The Wackness, which is set in 1994, contains so many drugs it could have been made in the 1970s, along with Panic in Needle Park and other landmarks of the psychotropic generation. The big difference is that drugs have progressed in the years between from cutting-edge material to background music. Both its hero, who has just graduated from high school, and his shrink, 40 years his senior, are so constantly stoned that pot and pills are daily, even hourly, fuel.
What saves this from being boring are performances by two actors who see a chance to go over the top and arent worried about the fall on the other side. Luke Shapiro (Josh Peck) is a college-bound student who deals bushels of marijuana from a battered ice cream pushcart from which no one even attempts to purchase ice cream. Dr. Squires (Ben Kingsley), his psychiatrist, accepts payment in grams and enthusiastically counsels Luke that he needs to get laid. Only when Luke tries to fill the prescription with the docs stepdaughter Stephanie (Olivia Thirlby, Junos friend) do ethics come into question.
Pecks performance, for that matter, could have been inspired by Ellen Pages work in Juno, assuming he saw the film once and wasnt paying attention. He is cool beyond cool, except when his heart is broken, which happens after he makes the mistake of telling Stephanie he loves her. This is, like, SO not cool. Meanwhile, Squires own marriage with Kristin (Famke Janssen) is on the rocks, although both are so spaced out that they dont much care. That leaves space in the story for one meaningful relationship, which is between Luke and Squires.
The Luke character weve seen before, usually not played this well. The psychiatrist is more original. Kingsley, at first unrecognizable with lanky locks and an outdated goatee, is a seriously addicted man, which he must know better than anybody. Theres no evidence he has any clients other than Luke, and much of the time hes asking Luke for help. His belief system seems founded on the Beat Generation, and hes acting out his own desires through the younger man. He wants — a laundry list. He wants to be younger, more potent, happily married. He wants to score with hippie chicks (one is played in the movie by Mary-Kate Olsen, who is a superb example of what he has in mind as a hippie chick). He wants to be loved. He wants to love. Everything going wrong in Lukes life right now has been going wrong in the doctors life for 40 years.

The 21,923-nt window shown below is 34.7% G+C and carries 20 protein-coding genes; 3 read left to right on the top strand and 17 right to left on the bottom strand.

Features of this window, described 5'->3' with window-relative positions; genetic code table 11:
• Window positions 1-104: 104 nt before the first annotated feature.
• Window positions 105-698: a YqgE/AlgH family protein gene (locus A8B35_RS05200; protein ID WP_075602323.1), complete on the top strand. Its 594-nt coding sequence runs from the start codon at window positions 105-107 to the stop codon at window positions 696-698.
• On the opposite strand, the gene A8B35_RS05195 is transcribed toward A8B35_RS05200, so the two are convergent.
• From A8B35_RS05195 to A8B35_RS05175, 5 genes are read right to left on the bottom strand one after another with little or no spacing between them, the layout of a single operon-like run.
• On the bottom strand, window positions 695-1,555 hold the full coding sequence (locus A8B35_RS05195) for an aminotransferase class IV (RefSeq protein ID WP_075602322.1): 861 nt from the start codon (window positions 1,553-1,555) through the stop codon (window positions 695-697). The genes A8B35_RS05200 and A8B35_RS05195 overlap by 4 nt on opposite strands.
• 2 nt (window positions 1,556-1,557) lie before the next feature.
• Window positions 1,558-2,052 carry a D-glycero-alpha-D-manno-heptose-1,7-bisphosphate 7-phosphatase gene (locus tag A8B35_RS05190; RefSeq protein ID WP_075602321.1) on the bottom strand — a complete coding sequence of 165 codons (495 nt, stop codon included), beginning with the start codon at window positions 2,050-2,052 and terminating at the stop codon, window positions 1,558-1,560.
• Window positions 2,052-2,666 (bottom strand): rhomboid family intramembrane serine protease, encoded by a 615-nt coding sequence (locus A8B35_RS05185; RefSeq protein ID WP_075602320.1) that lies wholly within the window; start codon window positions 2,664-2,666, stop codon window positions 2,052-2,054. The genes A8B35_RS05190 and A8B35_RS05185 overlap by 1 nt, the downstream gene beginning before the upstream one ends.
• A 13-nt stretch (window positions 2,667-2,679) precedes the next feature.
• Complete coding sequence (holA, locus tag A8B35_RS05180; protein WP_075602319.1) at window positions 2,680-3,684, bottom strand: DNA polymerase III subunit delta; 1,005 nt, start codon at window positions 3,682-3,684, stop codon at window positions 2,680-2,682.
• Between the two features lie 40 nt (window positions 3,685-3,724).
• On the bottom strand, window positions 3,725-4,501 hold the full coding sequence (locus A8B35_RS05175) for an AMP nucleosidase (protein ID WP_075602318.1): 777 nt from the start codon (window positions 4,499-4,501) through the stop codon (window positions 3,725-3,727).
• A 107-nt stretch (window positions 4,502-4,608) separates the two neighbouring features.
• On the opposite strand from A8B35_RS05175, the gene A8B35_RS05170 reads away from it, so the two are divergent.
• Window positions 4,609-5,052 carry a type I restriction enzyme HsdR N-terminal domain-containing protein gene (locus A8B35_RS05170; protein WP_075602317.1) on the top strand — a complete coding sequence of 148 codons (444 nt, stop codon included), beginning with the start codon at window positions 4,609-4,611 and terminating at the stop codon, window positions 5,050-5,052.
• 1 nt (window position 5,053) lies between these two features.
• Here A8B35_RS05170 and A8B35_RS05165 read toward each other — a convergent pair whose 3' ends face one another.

Its impossible to not pity this man, and carry a reluctant affection for him. Hes so screwed up. As a smart, addicted, self-analyzing, secular Jewish intellectual, he could be born of Philip Roths nightmares. Luke, on the other hand, appears to be a drug-abusing slacker, but is, in fact, an AMBITIOUS drug-abusing slacker, who thinks he might study psychiatry in college. Hes in inner turmoil because of problems at home, where the best-laid plans of his father (David Wohl) have run ashore, and the family is being evicted. One motive for Lukes drug-selling spree toward the end of the summer is to bail out his dad, although it appears he would have to turn over the national product of Colombia to succeed.
Theres an undeniable pleasure in wallowing in other peoples seamy, if entertaining, problems. Even Dr. Squires descent into despair is accompanied by one-liners and a great sound track (Luke, so retro hes still into cassettes, is always trading custom tracks with both the doctor and his daughter). Toward the end, when Luke summons up the nerve to confess what he truly believes, he has a kind of triumph, heavily laden though it is with qualifiers and apologies. It takes a certain heroism to admit to high feelings and noble instincts of the heart. Drugs are supposed to make that unnecessary, so Luke, I guess, scores more than he realizes. As for the doctor, he achieves all of the benefits of committing suicide, yet suffers none of the drawbacks.
(The Wackness won the audience award at Sundance 2008.)